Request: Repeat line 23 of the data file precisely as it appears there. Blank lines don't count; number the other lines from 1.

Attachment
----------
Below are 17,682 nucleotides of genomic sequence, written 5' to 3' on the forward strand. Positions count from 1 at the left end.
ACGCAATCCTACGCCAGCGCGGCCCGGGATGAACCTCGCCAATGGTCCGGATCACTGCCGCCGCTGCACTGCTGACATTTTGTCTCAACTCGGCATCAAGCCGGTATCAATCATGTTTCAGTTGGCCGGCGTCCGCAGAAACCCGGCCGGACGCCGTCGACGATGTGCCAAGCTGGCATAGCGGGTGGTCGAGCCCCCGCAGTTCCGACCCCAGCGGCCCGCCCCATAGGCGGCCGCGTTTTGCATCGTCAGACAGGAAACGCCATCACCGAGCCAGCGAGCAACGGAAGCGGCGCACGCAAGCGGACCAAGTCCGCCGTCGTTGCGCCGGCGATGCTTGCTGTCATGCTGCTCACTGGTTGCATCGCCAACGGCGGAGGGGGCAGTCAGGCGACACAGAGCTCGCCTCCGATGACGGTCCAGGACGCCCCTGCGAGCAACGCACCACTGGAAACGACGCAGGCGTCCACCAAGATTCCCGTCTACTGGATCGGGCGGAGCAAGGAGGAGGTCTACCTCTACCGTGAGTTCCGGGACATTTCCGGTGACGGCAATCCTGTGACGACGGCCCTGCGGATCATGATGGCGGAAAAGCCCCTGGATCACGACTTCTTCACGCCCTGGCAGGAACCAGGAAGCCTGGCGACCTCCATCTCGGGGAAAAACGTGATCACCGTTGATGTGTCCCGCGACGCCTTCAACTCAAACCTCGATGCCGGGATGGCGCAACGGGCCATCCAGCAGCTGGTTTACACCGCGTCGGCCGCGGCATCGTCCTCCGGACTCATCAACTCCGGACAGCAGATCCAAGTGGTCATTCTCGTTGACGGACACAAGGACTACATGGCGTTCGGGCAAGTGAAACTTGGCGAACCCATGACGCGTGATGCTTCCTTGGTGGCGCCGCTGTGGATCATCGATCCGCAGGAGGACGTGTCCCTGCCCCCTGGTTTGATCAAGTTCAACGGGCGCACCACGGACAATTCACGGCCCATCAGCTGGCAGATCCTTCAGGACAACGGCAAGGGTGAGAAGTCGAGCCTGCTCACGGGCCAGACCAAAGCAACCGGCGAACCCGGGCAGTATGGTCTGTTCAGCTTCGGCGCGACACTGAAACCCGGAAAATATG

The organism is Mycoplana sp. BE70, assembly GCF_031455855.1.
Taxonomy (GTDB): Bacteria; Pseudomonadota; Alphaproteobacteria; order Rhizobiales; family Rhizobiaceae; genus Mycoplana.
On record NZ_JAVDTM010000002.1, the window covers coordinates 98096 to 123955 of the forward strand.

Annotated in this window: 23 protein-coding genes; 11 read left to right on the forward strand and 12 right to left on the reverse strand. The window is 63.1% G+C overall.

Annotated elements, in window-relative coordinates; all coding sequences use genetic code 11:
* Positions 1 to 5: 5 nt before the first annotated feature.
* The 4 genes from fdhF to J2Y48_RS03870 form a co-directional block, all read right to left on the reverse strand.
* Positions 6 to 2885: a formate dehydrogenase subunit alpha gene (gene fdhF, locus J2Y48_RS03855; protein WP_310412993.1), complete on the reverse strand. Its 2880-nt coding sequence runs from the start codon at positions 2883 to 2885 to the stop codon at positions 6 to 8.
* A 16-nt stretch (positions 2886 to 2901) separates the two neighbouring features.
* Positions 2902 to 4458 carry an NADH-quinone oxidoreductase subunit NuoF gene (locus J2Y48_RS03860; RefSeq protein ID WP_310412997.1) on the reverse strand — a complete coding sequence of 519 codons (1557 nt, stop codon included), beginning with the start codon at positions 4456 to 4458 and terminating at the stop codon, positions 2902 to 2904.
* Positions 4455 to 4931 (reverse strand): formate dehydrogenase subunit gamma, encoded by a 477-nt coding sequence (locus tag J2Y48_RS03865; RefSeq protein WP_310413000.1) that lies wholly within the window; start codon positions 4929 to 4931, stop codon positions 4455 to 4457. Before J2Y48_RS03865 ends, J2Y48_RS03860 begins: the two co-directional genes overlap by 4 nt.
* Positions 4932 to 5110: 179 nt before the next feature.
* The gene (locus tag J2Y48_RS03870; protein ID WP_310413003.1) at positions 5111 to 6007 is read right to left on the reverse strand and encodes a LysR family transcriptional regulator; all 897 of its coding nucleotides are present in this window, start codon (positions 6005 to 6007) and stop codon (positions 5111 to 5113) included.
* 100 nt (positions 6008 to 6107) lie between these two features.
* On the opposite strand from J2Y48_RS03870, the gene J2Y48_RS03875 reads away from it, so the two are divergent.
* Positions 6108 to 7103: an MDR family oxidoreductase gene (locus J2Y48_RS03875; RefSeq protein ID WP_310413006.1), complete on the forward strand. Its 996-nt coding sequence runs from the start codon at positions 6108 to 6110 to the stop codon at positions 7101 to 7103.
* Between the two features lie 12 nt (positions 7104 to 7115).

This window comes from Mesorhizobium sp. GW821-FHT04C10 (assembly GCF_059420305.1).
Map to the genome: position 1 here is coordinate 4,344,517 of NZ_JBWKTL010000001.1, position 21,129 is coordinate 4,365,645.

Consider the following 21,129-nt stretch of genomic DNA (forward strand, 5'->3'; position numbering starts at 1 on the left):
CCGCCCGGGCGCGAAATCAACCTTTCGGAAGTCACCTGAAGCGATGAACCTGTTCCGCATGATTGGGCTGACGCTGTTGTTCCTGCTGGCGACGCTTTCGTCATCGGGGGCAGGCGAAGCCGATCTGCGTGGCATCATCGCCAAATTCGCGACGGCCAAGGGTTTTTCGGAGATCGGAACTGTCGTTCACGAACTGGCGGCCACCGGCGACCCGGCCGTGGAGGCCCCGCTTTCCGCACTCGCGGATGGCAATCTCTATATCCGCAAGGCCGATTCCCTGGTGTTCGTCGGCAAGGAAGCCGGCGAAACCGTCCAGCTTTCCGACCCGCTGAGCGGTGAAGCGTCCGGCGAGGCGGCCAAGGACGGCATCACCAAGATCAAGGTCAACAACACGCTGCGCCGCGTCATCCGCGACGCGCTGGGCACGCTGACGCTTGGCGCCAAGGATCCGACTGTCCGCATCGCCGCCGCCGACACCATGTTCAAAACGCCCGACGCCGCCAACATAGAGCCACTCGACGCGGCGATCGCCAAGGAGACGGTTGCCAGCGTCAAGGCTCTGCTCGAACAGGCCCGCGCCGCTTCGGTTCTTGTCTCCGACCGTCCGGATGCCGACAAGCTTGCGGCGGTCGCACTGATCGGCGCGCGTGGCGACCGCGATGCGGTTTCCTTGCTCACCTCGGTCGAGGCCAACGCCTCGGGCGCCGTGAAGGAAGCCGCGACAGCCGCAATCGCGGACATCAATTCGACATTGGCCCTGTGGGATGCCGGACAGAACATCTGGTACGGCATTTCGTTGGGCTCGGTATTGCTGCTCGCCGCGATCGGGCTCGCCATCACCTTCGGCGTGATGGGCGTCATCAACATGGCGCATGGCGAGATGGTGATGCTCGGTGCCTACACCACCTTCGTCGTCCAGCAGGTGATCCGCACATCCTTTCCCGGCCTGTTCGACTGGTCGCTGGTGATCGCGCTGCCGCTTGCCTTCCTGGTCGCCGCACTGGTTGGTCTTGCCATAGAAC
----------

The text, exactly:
CCGCCCGGGCGCGAAATCAACCTTTCGGAAGTCACCTGAAGCGATGAACCTGTTCCGCATGATTGGGCTGACGCTGTTGTTCCTGCTGGCGACGCTTTCGTCATCGGGGGCAGGCGAAGCCGATCTGCGTGGCATCATCGCCAAATTCGCGACGGCCAAGGGTTTTTCGGAGATCGGAACTGTCGTTCACGAACTGGCGGCCACCGGCGACCCGGCCGTGGAGGCCCCGCTTTCCGCACTCGCGGATGGCAATCTCTATATCCGCAAGGCCGATTCCCTGGTGTTCGTCGGCAAGGAAGCCGGCGAAACCGTCCAGCTTTCCGACCCGCTGAGCGGTGAAGCGTCCGGCGAGGCGGCCAAGGACGGCATCACCAAGATCAAGGTCAACAACACGCTGCGCCGCGTCATCCGCGACGCGCTGGGCACGCTGACGCTTGGCGCCAAGGATCCGACTGTCCGCATCGCCGCCGCCGACACCATGTTCAAAACGCCCGACGCCGCCAACATAGAGCCACTCGACGCGGCGATCGCCAAGGAGACGGTTGCCAGCGTCAAGGCTCTGCTCGAACAGGCCCGCGCCGCTTCGGTTCTTGTCTCCGACCGTCCGGATGCCGACAAGCTTGCGGCGGTCGCACTGATCGGCGCGCGTGGCGACCGCGATGCGGTTTCCTTGCTCACCTCGGTCGAGGCCAACGCCTCGGGCGCCGTGAAGGAAGCCGCGACAGCCGCAATCGCGGACATCAATTCGACATTGGCCCTGTGGGATGCCGGACAGAACATCTGGTACGGCATTTCGTTGGGCTCGGTATTGCTGCTCGCCGCGATCGGGCTCGCCATCACCTTCGGCGTGATGGGCGTCATCAACATGGCGCATGGCGAGATGGTGATGCTCGGTGCCTACACCACCTTCGTCGTCCAGCAGGTGATCCGCACATCCTTTCCCGGCCTGTTCGACTGGTCGCTGGTGATCGCGCTGCCGCTTGCCTTCCTGGTCGCCGCACTGGTTGGTCTTGCCATAGAAC